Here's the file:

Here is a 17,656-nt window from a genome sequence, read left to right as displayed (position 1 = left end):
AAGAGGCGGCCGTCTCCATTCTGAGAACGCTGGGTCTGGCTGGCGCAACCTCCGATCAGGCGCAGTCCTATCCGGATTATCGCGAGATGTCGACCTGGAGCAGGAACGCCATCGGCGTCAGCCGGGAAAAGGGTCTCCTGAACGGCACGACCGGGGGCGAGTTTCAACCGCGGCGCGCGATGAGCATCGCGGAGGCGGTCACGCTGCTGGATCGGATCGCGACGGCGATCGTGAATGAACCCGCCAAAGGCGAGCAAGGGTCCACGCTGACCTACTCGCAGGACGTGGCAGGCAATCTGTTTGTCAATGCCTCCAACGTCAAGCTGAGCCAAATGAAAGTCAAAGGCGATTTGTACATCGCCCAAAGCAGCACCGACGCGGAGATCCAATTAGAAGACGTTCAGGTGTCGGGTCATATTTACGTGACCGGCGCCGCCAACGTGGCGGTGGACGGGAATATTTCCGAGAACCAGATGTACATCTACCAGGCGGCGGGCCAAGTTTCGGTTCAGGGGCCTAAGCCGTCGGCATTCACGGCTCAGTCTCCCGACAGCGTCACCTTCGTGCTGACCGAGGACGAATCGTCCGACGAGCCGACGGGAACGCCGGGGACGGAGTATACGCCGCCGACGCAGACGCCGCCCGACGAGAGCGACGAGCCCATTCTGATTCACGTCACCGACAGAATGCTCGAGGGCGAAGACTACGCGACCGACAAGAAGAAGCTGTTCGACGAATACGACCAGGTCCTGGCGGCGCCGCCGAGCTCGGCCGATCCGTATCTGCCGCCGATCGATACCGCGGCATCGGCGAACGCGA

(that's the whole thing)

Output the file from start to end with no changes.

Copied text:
Here is a 17,656-nt window from a genome sequence, read left to right as displayed (position 1 = left end):
AAGAGGCGGCCGTCTCCATTCTGAGAACGCTGGGTCTGGCTGGCGCAACCTCCGATCAGGCGCAGTCCTATCCGGATTATCGCGAGATGTCGACCTGGAGCAGGAACGCCATCGGCGTCAGCCGGGAAAAGGGTCTCCTGAACGGCACGACCGGGGGCGAGTTTCAACCGCGGCGCGCGATGAGCATCGCGGAGGCGGTCACGCTGCTGGATCGGATCGCGACGGCGATCGTGAATGAACCCGCCAAAGGCGAGCAAGGGTCCACGCTGACCTACTCGCAGGACGTGGCAGGCAATCTGTTTGTCAATGCCTCCAACGTCAAGCTGAGCCAAATGAAAGTCAAAGGCGATTTGTACATCGCCCAAAGCAGCACCGACGCGGAGATCCAATTAGAAGACGTTCAGGTGTCGGGTCATATTTACGTGACCGGCGCCGCCAACGTGGCGGTGGACGGGAATATTTCCGAGAACCAGATGTACATCTACCAGGCGGCGGGCCAAGTTTCGGTTCAGGGGCCTAAGCCGTCGGCATTCACGGCTCAGTCTCCCGACAGCGTCACCTTCGTGCTGACCGAGGACGAATCGTCCGACGAGCCGACGGGAACGCCGGGGACGGAGTATACGCCGCCGACGCAGACGCCGCCCGACGAGAGCGACGAGCCCATTCTGATTCACGTCACCGACAGAATGCTCGAGGGCGAAGACTACGCGACCGACAAGAAGAAGCTGTTCGACGAATACGACCAGGTCCTGGCGGCGCCGCCGAGCTCGGCCGATCCGTATCTGCCGCCGATCGATACCGCGGCATCGGCGAACGCGA